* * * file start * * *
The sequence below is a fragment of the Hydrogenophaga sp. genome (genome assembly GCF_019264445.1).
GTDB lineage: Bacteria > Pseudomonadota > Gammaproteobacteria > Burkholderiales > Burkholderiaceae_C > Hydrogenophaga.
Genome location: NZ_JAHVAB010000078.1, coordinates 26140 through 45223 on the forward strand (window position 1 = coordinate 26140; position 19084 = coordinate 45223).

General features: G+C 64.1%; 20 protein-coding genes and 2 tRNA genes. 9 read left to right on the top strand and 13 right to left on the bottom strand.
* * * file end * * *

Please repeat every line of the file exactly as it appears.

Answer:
The sequence below is a fragment of the Hydrogenophaga sp. genome (genome assembly GCF_019264445.1).
GTDB lineage: Bacteria > Pseudomonadota > Gammaproteobacteria > Burkholderiales > Burkholderiaceae_C > Hydrogenophaga.
Genome location: NZ_JAHVAB010000078.1, coordinates 26140 through 45223 on the forward strand (window position 1 = coordinate 26140; position 19084 = coordinate 45223).

General features: G+C 64.1%; 20 protein-coding genes and 2 tRNA genes. 9 read left to right on the top strand and 13 right to left on the bottom strand.